Shirolyn Moffatt, MD, in Harrison, is the type of doctor whose patients come from far and wide because they get the kind of help that is rare in today’s fast paced medical environment. They get a doctor who really listens to them, and spends an unusual amount of time getting a medical history, assessing the problem and mapping out a course of treatment.
Patients go to Moffatt knowing she won’t rush through the examination or act disapproving when asked about herbal or other natural medicine alternatives.
Moffatt doesn’t like the word “alternative” used to describe the type of medicine that she practices.
“It is not alternative,” she said. “It shouldn’t be considered alternative. It is integrating functional medicine into regular preventive healthcare. It should be taught in all medical schools as part of regular medicine. It is the opposite of acute care. People have complex problems, and functional medicine digs deeper into what causes the problem. We go back to biochemical pathways like with the research into Alzheimer’s being considered type 3 diabetes.”
Moffatt considers her practice a working partnership for health and positive change. Her mission is to empower patients to make healthy choices. She does this by applying the principles of functional medicine (see http://www.functionalmedicine.org/) to the practice of gynecology and women’s health.
“By shifting the traditional disease-centered focus of medical practice to a more patient centered approach, functional medicine addresses the whole person, not just an isolated set of symptoms,” Moffatt said. “I spend time with my patients listening to their stories and looking at the interaction among genetic, environmental and lifestyle factors that can influence long-term health. In this way functional medicine supports the unique expression of health and vitality for each person. Functional medicine is personalized medicine that deals with primary prevention and underlying causes instead of symptoms for serious chronic disease.”
Functional medicine is anchored by an examination of the core clinical imbalances that underlie various disease conditions, Moffatt said. It emphasizes a definable and teachable process of integrating multiple knowledge bases within a pragmatic intellectual matrix that focuses on functionality at many levels, rather than a single treatment for a single diagnosis.
Betsy Hendricks, MD, the Arkansas Center for Integrative Medicine, (www.bestyhendricksmd.com), in Quitman, also believes in the holistic approach. The integrative medicine she practices isn’t just about recommending nutrients, herbs and dietary and lifestyle improvements as opposed to relying on surgery and pharmaceutical drugs.
“That is not the whole picture,” Hendricks said. “It all about getting to the root of why someone is sick in the first place and helping them get well. In some ways integrative medicine is very similar to traditional medicine. But we all have a little different way of looking at things. What I’ve gravitated toward is working with people with chronic illnesses who have had trouble getting answers and getting well. As we look at the different factors contributing to them staying sick, we work with them to get well so they are not taking so many medicines and have a better quality of life.”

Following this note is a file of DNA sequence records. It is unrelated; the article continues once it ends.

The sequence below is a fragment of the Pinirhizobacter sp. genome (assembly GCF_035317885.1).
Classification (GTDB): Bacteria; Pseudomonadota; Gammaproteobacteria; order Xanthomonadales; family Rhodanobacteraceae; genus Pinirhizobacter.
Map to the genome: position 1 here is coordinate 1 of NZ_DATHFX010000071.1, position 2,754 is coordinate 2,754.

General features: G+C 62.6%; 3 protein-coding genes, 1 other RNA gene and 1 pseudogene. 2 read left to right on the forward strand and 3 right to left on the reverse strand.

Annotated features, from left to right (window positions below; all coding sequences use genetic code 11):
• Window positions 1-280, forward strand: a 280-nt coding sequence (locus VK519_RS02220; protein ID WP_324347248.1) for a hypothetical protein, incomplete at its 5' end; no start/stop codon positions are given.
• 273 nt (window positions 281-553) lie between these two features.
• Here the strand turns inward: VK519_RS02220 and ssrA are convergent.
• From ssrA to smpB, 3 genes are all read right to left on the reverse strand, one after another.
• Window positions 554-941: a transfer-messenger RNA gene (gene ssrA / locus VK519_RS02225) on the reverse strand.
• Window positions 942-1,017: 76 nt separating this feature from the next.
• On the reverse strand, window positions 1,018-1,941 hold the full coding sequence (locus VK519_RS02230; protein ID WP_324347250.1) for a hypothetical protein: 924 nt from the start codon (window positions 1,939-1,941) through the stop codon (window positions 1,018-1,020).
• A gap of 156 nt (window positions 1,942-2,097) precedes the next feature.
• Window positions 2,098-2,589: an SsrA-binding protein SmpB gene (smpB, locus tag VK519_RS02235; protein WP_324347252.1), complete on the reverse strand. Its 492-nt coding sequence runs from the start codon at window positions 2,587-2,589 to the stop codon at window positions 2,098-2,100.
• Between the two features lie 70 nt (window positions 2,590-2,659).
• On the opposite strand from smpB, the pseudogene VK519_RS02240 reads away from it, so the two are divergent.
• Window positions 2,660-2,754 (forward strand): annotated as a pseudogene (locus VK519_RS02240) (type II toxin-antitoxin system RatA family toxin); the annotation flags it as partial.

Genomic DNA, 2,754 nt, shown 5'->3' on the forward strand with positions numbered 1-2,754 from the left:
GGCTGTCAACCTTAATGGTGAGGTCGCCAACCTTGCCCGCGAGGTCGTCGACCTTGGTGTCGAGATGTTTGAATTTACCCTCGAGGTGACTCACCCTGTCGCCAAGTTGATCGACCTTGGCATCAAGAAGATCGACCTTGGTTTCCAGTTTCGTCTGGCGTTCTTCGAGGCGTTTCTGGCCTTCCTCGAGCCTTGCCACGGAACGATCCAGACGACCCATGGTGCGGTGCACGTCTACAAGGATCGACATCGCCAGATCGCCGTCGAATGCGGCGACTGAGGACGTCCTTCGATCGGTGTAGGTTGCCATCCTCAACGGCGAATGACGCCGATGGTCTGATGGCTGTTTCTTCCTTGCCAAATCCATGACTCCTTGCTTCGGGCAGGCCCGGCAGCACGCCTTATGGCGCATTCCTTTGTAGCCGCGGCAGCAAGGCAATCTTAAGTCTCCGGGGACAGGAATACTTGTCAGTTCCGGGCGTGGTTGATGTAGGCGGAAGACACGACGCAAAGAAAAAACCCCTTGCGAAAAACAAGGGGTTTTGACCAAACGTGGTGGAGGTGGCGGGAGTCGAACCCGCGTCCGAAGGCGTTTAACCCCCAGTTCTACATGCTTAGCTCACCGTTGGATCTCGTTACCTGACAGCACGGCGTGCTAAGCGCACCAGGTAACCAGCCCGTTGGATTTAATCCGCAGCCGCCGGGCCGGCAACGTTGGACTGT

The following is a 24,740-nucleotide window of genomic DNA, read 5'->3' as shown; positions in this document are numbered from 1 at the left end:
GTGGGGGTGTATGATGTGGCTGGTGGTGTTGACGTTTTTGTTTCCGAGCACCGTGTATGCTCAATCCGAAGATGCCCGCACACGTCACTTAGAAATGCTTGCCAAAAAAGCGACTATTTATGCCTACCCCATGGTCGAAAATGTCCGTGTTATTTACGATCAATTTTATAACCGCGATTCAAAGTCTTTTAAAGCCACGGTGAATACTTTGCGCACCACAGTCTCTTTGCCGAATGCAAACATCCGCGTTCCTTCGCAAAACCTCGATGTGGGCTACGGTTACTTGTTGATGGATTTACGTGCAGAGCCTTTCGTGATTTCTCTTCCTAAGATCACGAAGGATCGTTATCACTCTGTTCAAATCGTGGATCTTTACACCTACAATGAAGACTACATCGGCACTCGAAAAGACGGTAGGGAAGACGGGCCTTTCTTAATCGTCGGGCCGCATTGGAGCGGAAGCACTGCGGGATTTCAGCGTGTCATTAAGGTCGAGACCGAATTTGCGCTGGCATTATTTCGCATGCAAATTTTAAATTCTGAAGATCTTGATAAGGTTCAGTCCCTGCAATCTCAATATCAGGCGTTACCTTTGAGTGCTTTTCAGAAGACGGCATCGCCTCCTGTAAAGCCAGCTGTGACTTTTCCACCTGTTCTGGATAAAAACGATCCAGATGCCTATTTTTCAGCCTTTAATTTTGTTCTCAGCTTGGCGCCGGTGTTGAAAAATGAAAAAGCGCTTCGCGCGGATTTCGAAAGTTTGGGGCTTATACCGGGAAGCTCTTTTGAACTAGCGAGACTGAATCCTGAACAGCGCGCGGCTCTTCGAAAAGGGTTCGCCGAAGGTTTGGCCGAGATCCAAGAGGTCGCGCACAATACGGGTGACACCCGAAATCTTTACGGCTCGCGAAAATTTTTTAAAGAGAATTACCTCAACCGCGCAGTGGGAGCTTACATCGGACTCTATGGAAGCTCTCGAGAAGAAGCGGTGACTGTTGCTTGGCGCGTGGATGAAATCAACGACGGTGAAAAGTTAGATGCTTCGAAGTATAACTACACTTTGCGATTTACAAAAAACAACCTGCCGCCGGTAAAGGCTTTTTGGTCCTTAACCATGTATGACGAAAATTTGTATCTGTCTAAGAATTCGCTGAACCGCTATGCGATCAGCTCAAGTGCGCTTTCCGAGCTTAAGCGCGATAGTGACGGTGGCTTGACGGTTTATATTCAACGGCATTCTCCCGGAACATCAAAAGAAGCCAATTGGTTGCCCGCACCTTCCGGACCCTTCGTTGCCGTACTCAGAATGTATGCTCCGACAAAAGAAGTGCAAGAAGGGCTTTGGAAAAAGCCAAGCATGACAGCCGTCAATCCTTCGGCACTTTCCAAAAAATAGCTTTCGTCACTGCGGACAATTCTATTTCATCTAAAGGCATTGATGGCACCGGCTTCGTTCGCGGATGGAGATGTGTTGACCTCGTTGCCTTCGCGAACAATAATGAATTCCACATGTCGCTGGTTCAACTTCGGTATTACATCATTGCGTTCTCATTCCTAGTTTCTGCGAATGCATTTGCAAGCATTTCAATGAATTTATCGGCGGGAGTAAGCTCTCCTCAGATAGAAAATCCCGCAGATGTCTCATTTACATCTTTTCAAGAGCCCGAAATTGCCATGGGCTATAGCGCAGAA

Integrative medicine combines of the best of both conventional and alternative medicine. It is based on science, just as is traditional medicine. For example, one of the more increasingly common health problems Hendricks is seeing is gluten intolerance. Medical research is showing that gluten is having a bigger impact than formerly realized, not just on the GI track, but auto immune involvement capable of attacking virtually any system in the body.
“That is not necessarily something we were taught to look for in medical school, but there is more and more research in the medical literature about gluten intolerance,” Hendricks said. “The first step was learning that celiac disease is more common than we thought. It is now estimated at one in 133 people, a big jump from previous estimates. It used to be considered extremely rare. Now we are starting to recognize celiac disease is not so rare, and are being more sensitive that someone presenting with chronic symptoms might have celiac disease. It is also important to realize celiac disease is just one part of the gluten intolerance picture.”
Hendricks is constantly studying new literature for the latest information about how to best serve her patients. For example, recently the Institute of Medicine tripled the Dietary Reference Intake recommendation for Vitamin D to 600 IU. This came after studies showing two-thirds of Americans are deficient in the “sunshine vitamin.”
Hendricks said the 600 IU recommendation is based on what is healthy for bones.
“Vitamin D does a lot more than take care of bones,” Hendricks said. “If we don’t look at the big picture on Vitamin D, then we may not be providing the best service to our patients as far as disease prevention. There are studies showing Vitamin D may be very, very important for preventing cancer. Or it may be when people are healthy and have the right amount of Vitamin D, we are less likely to get cancer, diabetes and autoimmune disease. In looking at the research and the correlation between blood levels and health, a general recommendation of 2,000 units per day for adults is a safe recommendation. It doesn’t put them in toxic range, and it improves their Vitamin D status.”
Recent findings about Vitamin D and gluten intolerance show the importance of keeping up with the research—and keeping an open mind.
“Things that ten years ago were considered alternative are considered more mainstream now,” Hendricks said. “For years we just knew, for some people, going on a gluten-free diet helped symptoms. Now we are seeing the science of why that is true. I think to provide the best care, integrating the best of both worlds is the way to go.”